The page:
I was invited to join this blog tour by Terence Young, poet, prose writer and teacher, and by Yvonne Blomer, poet, memoirist and teacher. The idea is that a chain of writers will answer the same questions and then each writer will invite two other writers to do the same. So, I in turn have invited writer, professor and poet Tanis McDonald to join the tour. Terence Young writes fiction, poetry, and non-fiction and has a wonderful essay, “Home Again” in the most recent Malahat Review. His latest book is The End of the Ice Age (2010). Yvonne Blomer has just released As If a Raven this spring. Both are poets and teachers with numerous publications and accolades. Check them out! And check out Tanis McDonald too. Tanis is a poet, a scholar and a professor at Wilfred Laurier University. Her latest book is The Daughter’s Way: Canadian Women’s Paternal Elegies (2012). Her latest book of poetry is Rue the Day (2008).
Right now I’m working on three, actually four, projects. The main one is a collection of poems that has been accepted for publication. I’ll be working with an editor on that one for a few months. The other main project, which now has a Canada Council grant attached to it, is a themed collection of poems, though I might mix it up a little so that it takes on a mild flavour of mixed genre in the end. It’s hard to know; it’s still shaping up. The other two projects are in even earlier stages, but one will likely become a chapbook, the other a memoir-esque kind of book. I like to work on several projects at once. Then everything that crosses my path has a potential home.
How does my work differ from other work in its genre?
My first two books, whether known as novels (as they are) or as poetry (as they also are), differ because they are both, in fact, mixed genre books. They differ from other mixed genre because as far as I can tell, all mixed genre differs from all other mixed genre, and all mixed genre differs from all other genres period.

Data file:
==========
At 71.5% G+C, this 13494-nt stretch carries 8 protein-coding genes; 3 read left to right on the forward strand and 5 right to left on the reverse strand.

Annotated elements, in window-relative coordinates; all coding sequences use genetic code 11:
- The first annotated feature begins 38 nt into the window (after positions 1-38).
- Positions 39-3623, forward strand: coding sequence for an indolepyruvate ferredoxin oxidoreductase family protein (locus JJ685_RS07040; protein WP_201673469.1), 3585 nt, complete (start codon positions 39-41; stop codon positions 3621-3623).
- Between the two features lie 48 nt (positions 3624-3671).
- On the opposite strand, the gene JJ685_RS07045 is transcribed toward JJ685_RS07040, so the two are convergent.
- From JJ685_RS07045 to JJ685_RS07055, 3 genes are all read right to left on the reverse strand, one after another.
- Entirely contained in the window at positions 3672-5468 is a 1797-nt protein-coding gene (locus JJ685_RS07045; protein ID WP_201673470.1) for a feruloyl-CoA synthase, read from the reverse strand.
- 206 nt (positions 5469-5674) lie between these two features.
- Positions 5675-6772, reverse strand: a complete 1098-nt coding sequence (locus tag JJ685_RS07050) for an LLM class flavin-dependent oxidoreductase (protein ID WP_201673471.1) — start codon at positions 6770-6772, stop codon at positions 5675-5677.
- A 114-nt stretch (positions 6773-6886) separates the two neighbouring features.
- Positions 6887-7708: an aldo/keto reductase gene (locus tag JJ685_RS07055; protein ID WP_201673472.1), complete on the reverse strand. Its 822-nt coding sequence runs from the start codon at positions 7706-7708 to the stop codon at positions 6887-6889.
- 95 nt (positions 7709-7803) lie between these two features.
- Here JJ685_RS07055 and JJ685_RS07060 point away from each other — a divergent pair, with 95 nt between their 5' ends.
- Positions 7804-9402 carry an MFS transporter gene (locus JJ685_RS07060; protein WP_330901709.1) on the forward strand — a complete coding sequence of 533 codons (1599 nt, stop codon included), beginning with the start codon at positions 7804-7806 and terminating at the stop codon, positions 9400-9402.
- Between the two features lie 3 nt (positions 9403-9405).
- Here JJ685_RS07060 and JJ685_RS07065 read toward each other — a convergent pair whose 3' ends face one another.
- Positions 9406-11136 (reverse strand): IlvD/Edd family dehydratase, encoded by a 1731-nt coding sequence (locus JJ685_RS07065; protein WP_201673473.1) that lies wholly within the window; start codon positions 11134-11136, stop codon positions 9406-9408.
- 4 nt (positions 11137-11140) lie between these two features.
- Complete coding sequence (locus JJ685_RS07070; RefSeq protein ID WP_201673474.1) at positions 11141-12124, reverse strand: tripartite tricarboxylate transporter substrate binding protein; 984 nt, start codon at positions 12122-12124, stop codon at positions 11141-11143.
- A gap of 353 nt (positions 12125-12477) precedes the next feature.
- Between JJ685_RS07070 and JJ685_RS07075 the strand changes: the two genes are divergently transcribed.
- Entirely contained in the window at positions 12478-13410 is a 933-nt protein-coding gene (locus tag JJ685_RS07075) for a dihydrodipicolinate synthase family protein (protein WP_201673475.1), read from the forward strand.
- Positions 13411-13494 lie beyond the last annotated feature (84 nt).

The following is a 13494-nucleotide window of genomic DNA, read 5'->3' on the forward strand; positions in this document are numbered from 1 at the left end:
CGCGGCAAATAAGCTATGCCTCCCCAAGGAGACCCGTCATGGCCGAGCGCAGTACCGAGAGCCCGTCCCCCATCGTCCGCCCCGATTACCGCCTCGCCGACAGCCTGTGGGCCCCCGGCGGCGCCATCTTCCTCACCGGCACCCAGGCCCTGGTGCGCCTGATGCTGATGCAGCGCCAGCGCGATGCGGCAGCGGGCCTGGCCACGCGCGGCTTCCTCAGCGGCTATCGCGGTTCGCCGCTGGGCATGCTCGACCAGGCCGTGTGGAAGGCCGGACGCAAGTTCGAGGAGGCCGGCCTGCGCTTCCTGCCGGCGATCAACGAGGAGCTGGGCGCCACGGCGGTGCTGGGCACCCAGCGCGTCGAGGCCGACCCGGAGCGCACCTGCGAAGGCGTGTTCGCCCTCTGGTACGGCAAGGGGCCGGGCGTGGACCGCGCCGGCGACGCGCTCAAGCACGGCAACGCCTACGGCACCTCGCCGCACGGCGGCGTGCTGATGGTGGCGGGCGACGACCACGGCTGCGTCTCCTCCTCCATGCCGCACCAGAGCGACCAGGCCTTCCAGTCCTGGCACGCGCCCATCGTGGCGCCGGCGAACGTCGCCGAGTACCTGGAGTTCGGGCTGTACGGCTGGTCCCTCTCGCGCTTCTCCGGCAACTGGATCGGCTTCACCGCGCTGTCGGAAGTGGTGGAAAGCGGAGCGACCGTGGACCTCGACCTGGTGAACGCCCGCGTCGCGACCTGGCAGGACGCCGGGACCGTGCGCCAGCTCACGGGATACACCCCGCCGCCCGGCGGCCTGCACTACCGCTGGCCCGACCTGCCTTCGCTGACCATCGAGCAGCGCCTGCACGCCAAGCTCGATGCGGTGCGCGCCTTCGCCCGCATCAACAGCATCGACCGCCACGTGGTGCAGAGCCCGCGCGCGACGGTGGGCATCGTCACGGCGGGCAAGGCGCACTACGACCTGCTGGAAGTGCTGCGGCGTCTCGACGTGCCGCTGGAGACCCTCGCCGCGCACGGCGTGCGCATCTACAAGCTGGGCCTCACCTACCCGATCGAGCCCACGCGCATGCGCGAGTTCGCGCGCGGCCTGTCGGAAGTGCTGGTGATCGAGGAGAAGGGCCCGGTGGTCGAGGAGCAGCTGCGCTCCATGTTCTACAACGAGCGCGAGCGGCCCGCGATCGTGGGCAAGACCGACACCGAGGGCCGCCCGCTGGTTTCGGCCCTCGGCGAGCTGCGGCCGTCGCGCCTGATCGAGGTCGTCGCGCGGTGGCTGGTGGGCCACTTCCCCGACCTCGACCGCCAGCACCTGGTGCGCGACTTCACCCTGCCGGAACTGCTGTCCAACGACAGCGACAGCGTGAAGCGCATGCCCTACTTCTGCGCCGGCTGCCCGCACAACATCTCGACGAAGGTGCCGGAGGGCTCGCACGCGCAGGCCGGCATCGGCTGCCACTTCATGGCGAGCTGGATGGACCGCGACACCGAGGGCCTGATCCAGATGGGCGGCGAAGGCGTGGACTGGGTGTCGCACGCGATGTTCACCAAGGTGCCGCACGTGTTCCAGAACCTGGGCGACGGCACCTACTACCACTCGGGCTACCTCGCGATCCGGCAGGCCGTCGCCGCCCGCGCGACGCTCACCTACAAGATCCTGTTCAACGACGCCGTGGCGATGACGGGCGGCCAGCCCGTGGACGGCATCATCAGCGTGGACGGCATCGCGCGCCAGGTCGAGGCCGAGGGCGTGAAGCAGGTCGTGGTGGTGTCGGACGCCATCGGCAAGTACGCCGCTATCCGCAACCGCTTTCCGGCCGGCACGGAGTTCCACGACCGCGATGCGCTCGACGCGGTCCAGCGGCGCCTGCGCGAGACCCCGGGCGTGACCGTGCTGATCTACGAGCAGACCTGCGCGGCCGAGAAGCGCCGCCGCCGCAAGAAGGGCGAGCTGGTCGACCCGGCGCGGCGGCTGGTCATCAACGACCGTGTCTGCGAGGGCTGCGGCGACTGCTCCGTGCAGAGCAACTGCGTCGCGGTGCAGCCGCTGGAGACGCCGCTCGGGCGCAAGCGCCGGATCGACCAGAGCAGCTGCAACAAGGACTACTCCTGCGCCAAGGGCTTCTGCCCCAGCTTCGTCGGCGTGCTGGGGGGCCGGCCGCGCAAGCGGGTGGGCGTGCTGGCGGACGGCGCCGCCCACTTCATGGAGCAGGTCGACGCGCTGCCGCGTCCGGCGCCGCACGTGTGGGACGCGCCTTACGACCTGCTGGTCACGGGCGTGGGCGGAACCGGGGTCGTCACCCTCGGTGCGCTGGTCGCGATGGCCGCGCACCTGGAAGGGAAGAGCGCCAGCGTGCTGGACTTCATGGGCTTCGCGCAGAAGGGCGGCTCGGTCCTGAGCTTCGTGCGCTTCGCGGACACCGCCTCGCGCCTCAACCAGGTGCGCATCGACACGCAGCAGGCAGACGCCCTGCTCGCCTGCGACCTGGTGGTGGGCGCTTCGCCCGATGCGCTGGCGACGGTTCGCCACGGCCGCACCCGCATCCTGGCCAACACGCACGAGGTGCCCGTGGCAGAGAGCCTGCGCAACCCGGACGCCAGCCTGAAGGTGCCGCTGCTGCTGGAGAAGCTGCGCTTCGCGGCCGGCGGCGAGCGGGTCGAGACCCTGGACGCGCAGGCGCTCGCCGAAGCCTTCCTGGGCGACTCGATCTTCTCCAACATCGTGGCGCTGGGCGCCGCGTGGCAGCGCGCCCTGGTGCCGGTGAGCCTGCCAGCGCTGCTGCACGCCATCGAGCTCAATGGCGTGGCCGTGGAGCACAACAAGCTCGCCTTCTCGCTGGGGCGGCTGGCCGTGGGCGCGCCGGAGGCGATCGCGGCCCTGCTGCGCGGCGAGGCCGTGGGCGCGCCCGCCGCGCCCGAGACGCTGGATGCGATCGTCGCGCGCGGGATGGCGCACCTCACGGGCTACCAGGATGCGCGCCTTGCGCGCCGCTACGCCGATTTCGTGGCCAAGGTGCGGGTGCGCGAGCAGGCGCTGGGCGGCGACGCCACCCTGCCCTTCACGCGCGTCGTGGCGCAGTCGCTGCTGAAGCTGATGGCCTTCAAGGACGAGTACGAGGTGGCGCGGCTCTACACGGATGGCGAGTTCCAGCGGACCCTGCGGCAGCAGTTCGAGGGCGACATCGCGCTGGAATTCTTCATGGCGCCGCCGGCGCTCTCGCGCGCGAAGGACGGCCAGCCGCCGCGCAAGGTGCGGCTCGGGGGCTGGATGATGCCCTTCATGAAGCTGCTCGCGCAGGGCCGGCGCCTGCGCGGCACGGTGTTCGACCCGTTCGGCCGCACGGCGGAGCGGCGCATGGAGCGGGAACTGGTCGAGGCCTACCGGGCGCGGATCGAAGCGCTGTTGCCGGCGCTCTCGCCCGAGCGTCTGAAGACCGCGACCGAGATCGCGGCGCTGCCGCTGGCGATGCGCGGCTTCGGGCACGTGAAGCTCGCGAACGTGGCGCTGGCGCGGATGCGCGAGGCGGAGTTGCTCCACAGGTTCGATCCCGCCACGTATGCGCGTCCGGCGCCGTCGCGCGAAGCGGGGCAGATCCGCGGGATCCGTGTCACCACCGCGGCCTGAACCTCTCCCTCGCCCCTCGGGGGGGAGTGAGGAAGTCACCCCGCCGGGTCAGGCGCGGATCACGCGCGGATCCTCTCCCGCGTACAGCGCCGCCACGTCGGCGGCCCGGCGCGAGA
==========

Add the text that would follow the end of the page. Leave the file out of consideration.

Why do I write what I do?
I write what I write because I am taken with the topic, smitten really, and because then the style, genre, voice, whatever you want to call the form that a piece of writing takes, that follows the subject or topic must be able to convey the intensity of that topic in the best way possible. That’s not always within known conventions – at least not for me.
How does my writing process work?
Slowly. My first two books took four years and ten years respectively. The third book was fast, really – two years. Maybe I’m working faster. But this latest project came together after fifteen years of writing. The newest has been simmering for a couple of years. It begins with something I feel consumed by, whether positive or negative. The last “thing” which consumed me (and which became Lake of Two Mountains) was a lake which became the poetry collection called Lake of Two Mountains. This was a positive. The first “thing” to consume me (which I wrote about in my first book, Paper Trail) was my work in bureaucracy. This was not a positive thing. Once I start to worry something, I start writing, researching, taking notes, writing some more - and the rest becomes history. I write only when I can, which is sporadic. I don’t like to have to schedule time to write – working in bureaucracy put me off that kind of forced routine. I love writing, so it’s not that I avoid it, not at all, only that it’s hard to fit in to the day sometimes. I make time whenever I can. I’m planning a writing retreat next month. When I have a deadline, I pay serious attention. I can focus really well. Meantime, my mind is filled with whatever project I’m writing. My notebooks too.